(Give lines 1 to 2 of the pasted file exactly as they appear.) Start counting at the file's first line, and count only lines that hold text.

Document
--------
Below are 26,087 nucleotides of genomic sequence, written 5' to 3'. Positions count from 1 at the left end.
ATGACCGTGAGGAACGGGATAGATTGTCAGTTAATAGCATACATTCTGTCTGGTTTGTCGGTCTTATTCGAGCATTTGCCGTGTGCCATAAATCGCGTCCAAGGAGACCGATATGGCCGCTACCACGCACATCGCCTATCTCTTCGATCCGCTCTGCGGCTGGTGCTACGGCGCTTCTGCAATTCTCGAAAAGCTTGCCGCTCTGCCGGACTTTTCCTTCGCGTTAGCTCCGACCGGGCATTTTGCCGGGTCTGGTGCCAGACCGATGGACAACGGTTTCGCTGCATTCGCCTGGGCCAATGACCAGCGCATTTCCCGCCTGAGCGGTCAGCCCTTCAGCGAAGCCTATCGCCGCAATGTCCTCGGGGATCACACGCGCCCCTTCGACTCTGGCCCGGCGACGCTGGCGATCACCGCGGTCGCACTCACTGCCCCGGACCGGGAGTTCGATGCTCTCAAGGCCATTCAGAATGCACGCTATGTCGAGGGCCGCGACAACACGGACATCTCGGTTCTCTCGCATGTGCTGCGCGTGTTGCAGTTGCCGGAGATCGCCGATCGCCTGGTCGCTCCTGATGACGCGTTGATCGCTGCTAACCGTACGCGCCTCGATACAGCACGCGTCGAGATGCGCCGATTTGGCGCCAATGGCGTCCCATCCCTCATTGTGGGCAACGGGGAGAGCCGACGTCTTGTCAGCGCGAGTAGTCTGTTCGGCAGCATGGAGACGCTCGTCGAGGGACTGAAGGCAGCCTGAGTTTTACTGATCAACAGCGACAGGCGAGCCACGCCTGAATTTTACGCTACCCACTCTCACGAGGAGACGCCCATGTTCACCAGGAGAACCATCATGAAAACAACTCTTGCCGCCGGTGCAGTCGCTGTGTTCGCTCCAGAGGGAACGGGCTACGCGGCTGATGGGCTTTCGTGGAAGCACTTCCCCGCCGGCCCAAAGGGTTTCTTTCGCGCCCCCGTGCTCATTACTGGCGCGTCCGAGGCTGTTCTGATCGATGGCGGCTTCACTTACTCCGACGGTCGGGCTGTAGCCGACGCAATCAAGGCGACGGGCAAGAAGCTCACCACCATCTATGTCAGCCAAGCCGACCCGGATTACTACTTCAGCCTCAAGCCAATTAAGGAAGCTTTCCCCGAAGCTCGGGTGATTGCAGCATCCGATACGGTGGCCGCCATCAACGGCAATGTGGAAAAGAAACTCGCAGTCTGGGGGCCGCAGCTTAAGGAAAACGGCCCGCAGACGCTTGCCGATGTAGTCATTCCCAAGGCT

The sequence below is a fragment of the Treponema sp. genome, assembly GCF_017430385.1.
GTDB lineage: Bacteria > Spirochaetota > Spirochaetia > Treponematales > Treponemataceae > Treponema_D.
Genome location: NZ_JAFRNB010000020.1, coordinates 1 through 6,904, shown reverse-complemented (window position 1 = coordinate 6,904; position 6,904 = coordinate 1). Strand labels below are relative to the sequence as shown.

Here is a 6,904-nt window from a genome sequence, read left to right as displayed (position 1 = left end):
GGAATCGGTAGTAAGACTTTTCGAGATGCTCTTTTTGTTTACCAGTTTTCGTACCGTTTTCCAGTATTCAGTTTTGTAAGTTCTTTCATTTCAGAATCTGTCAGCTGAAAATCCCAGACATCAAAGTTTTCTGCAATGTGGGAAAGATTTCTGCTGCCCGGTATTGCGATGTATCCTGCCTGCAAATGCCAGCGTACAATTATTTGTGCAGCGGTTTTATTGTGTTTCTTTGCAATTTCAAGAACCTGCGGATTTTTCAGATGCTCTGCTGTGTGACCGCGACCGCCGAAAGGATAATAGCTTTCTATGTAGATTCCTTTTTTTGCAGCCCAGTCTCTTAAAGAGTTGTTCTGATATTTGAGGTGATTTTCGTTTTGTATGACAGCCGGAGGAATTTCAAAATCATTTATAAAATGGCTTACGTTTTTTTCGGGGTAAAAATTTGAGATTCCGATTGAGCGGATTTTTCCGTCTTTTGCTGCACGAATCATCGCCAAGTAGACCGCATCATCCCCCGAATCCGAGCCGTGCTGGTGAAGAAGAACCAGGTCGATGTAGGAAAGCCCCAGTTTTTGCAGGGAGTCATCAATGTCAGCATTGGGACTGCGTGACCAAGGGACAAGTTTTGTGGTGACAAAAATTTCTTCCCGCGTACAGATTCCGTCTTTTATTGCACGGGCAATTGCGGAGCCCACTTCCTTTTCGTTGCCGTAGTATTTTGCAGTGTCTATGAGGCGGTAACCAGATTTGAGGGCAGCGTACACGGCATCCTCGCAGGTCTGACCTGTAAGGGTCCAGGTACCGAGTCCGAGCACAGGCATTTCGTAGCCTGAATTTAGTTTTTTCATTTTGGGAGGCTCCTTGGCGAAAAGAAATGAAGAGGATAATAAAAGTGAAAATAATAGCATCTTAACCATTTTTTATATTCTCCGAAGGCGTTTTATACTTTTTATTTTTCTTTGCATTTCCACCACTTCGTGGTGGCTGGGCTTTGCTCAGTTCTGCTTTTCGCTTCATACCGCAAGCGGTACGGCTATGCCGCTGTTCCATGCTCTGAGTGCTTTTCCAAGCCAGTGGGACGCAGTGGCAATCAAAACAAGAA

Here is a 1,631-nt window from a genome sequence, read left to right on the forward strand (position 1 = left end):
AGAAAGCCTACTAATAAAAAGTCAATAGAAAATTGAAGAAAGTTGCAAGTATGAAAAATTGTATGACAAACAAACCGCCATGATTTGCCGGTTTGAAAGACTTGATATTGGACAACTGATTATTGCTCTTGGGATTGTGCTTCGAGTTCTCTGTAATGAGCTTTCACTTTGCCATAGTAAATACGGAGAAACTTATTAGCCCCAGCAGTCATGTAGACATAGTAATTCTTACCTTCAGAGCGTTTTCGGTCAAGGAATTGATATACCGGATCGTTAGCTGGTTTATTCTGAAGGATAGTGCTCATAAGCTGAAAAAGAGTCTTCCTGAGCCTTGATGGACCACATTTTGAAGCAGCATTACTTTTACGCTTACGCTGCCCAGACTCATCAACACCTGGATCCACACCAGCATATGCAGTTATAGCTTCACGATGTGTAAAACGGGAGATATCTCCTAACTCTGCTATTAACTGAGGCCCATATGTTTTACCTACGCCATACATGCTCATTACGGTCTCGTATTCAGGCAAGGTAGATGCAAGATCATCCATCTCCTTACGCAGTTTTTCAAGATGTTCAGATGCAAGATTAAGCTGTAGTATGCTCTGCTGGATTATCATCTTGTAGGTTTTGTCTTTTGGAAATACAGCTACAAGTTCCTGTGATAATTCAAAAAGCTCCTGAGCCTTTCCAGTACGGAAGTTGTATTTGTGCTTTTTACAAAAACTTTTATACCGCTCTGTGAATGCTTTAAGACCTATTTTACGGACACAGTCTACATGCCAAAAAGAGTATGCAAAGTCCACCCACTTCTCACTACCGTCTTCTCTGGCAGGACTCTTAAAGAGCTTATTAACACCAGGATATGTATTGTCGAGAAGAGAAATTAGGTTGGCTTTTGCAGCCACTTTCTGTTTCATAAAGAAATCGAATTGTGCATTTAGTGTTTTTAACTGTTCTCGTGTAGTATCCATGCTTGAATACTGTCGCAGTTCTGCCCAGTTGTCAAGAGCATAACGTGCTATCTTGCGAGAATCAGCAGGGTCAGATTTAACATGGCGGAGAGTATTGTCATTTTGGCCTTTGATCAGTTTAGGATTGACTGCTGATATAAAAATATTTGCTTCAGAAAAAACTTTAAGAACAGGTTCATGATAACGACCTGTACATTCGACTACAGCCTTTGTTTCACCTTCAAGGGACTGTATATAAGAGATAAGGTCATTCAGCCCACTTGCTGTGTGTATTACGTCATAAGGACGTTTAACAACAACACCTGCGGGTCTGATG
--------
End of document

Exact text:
Below are 26,087 nucleotides of genomic sequence, written 5' to 3'. Positions count from 1 at the left end.
ATGACCGTGAGGAACGGGATAGATTGTCAGTTAATAGCATACATTCTGTCTGGTTTGTCGGTCTTATTCGAGCATTTGCCGTGTGCCATAAATCGCGTCCAAGGAGACCGATATGGCCGCTACCACGCACATCGCCTATCTCTTCGATCCGCTCTGCGGCTGGTGCTACGGCGCTTCTGCAATTCTCGAAAAGCTTGCCGCTCTGCCGGACTTTTCCTTCGCGTTAGCTCCGACCGGGCATTTTGCCGGGTCTGGTGCCAGACCGATGGACAACGGTTTCGCTGCATTCGCCTGGGCCAATGACCAGCGCATTTCCCGCCTGAGCGGTCAGCCCTTCAGCGAAGCCTATCGCCGCAATGTCCTCGGGGATCACACGCGCCCCTTCGACTCTGGCCCGGCGACGCTGGCGATCACCGCGGTCGCACTCACTGCCCCGGACCGGGAGTTCGATGCTCTCAAGGCCATTCAGAATGCACGCTATGTCGAGGGCCGCGACAACACGGACATCTCGGTTCTCTCGCATGTGCTGCGCGTGTTGCAGTTGCCGGAGATCGCCGATCGCCTGGTCGCTCCTGATGACGCGTTGATCGCTGCTAACCGTACGCGCCTCGATACAGCACGCGTCGAGATGCGCCGATTTGGCGCCAATGGCGTCCCATCCCTCATTGTGGGCAACGGGGAGAGCCGACGTCTTGTCAGCGCGAGTAGTCTGTTCGGCAGCATGGAGACGCTCGTCGAGGGACTGAAGGCAGCCTGAGTTTTACTGATCAACAGCGACAGGCGAGCCACGCCTGAATTTTACGCTACCCACTCTCACGAGGAGACGCCCATGTTCACCAGGAGAACCATCATGAAAACAACTCTTGCCGCCGGTGCAGTCGCTGTGTTCGCTCCAGAGGGAACGGGCTACGCGGCTGATGGGCTTTCGTGGAAGCACTTCCCCGCCGGCCCAAAGGGTTTCTTTCGCGCCCCCGTGCTCATTACTGGCGCGTCCGAGGCTGTTCTGATCGATGGCGGCTTCACTTACTCCGACGGTCGGGCTGTAGCCGACGCAATCAAGGCGACGGGCAAGAAGCTCACCACCATCTATGTCAGCCAAGCCGACCCGGATTACTACTTCAGCCTCAAGCCAATTAAGGAAGCTTTCCCCGAAGCTCGGGTGATTGCAGCATCCGATACGGTGGCCGCCATCAACGGCAATGTGGAAAAGAAACTCGCAGTCTGGGGGCCGCAGCTTAAGGAAAACGGCCCGCAGACGCTTGCCGATGTAGTCATTCCCAAGGCT